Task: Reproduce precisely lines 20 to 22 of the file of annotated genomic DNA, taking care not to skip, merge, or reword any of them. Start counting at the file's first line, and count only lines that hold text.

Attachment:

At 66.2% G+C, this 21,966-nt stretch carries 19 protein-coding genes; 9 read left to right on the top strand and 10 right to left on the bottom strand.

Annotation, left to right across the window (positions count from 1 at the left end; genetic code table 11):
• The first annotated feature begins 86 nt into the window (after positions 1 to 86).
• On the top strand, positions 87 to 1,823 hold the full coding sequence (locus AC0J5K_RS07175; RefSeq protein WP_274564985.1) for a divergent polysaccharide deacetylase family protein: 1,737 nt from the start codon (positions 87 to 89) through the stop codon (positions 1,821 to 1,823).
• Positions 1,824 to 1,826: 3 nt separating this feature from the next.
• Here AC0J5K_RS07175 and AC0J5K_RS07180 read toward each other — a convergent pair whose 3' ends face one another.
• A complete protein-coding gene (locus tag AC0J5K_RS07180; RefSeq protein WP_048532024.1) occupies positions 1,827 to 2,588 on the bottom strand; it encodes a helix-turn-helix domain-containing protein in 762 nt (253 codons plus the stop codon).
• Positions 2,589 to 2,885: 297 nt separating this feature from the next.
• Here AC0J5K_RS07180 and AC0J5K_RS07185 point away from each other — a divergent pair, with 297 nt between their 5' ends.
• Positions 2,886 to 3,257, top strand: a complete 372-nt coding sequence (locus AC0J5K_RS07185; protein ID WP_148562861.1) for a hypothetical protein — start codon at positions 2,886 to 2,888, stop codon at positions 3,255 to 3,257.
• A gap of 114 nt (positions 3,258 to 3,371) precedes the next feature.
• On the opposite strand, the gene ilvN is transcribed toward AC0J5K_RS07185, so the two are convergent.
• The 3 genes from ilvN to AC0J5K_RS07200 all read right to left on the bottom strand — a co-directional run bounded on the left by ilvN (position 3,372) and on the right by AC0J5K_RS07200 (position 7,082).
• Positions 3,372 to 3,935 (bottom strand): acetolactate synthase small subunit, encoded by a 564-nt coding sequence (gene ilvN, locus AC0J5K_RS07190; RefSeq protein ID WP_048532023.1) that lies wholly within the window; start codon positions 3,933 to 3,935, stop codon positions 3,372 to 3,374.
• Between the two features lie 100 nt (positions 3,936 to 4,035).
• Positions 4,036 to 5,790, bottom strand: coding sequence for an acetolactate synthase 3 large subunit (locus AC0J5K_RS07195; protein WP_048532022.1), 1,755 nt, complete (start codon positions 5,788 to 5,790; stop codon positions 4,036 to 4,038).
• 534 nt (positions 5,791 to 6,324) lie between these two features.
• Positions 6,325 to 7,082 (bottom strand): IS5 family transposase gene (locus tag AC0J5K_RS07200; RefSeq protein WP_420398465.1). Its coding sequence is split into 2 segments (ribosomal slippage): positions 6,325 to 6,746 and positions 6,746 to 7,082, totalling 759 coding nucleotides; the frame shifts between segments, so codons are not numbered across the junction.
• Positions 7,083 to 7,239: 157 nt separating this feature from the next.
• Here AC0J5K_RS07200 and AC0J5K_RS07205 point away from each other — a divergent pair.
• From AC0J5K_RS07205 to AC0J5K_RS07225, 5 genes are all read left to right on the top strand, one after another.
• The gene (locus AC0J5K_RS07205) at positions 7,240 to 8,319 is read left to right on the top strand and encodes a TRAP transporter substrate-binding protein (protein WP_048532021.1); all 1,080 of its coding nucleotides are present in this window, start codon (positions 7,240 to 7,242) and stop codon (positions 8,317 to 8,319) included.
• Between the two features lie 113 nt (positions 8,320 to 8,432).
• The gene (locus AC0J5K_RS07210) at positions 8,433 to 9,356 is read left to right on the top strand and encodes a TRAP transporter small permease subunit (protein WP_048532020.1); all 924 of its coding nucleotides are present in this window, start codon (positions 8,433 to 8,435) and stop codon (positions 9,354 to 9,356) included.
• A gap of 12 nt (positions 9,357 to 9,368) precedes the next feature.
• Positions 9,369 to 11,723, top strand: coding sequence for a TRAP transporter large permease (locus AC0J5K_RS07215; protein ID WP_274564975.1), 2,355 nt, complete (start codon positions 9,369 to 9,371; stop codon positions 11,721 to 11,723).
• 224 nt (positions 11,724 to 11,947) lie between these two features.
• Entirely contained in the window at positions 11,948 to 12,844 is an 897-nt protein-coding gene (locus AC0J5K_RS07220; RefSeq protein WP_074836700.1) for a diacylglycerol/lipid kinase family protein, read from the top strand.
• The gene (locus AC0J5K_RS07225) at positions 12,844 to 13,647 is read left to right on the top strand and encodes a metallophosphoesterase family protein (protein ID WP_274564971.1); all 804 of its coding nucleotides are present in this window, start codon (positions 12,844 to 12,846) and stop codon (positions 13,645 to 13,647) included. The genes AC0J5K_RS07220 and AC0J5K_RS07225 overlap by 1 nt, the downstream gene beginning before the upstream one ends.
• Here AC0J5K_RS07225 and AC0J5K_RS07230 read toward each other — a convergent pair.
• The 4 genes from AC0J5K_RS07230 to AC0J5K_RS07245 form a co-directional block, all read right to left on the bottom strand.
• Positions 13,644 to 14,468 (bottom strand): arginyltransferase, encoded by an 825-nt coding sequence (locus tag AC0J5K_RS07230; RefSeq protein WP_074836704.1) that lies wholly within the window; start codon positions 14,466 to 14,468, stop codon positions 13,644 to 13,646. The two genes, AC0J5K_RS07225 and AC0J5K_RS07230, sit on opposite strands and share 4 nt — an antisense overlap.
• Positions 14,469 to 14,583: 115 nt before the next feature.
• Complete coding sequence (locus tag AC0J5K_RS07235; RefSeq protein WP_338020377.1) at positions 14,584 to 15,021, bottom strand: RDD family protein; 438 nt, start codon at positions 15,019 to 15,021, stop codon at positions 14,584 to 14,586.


• Here AC0J5K_RS07200 and AC0J5K_RS07205 point away from each other — a divergent pair.
• From AC0J5K_RS07205 to AC0J5K_RS07225, 5 genes are all read left to right on the top strand, one after another.
• The gene (locus AC0J5K_RS07205) at positions 7,240 to 8,319 is read left to right on the top strand and encodes a TRAP transporter substrate-binding protein (protein WP_048532021.1); all 1,080 of its coding nucleotides are present in this window, start codon (positions 7,240 to 7,242) and stop codon (positions 8,317 to 8,319) included.